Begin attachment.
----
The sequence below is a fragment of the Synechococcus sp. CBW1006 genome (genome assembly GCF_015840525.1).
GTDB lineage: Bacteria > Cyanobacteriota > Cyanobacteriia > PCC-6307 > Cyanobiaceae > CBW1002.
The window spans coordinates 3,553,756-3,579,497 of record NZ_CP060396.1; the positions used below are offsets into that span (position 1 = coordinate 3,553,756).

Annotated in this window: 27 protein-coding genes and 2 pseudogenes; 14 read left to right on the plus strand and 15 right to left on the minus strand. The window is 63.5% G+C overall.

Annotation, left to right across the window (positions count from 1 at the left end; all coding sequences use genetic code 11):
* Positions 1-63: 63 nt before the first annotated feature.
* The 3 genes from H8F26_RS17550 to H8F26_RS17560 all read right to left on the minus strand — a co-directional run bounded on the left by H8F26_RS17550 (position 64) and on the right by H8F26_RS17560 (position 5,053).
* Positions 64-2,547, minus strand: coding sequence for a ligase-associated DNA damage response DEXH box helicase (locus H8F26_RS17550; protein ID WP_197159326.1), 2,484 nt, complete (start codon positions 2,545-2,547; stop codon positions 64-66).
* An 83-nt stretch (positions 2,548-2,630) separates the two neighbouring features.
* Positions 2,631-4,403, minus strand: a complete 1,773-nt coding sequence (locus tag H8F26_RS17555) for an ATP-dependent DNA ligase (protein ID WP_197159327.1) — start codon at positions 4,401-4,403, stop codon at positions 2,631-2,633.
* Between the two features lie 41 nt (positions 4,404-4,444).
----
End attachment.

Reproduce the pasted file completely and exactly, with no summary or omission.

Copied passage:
The sequence below is a fragment of the Synechococcus sp. CBW1006 genome (genome assembly GCF_015840525.1).
GTDB lineage: Bacteria > Cyanobacteriota > Cyanobacteriia > PCC-6307 > Cyanobiaceae > CBW1002.
The window spans coordinates 3,553,756-3,579,497 of record NZ_CP060396.1; the positions used below are offsets into that span (position 1 = coordinate 3,553,756).

Annotated in this window: 27 protein-coding genes and 2 pseudogenes; 14 read left to right on the plus strand and 15 right to left on the minus strand. The window is 63.5% G+C overall.

Annotation, left to right across the window (positions count from 1 at the left end; all coding sequences use genetic code 11):
* Positions 1-63: 63 nt before the first annotated feature.
* The 3 genes from H8F26_RS17550 to H8F26_RS17560 all read right to left on the minus strand — a co-directional run bounded on the left by H8F26_RS17550 (position 64) and on the right by H8F26_RS17560 (position 5,053).
* Positions 64-2,547, minus strand: coding sequence for a ligase-associated DNA damage response DEXH box helicase (locus H8F26_RS17550; protein ID WP_197159326.1), 2,484 nt, complete (start codon positions 2,545-2,547; stop codon positions 64-66).
* An 83-nt stretch (positions 2,548-2,630) separates the two neighbouring features.
* Positions 2,631-4,403, minus strand: a complete 1,773-nt coding sequence (locus tag H8F26_RS17555) for an ATP-dependent DNA ligase (protein ID WP_197159327.1) — start codon at positions 4,401-4,403, stop codon at positions 2,631-2,633.
* Between the two features lie 41 nt (positions 4,404-4,444).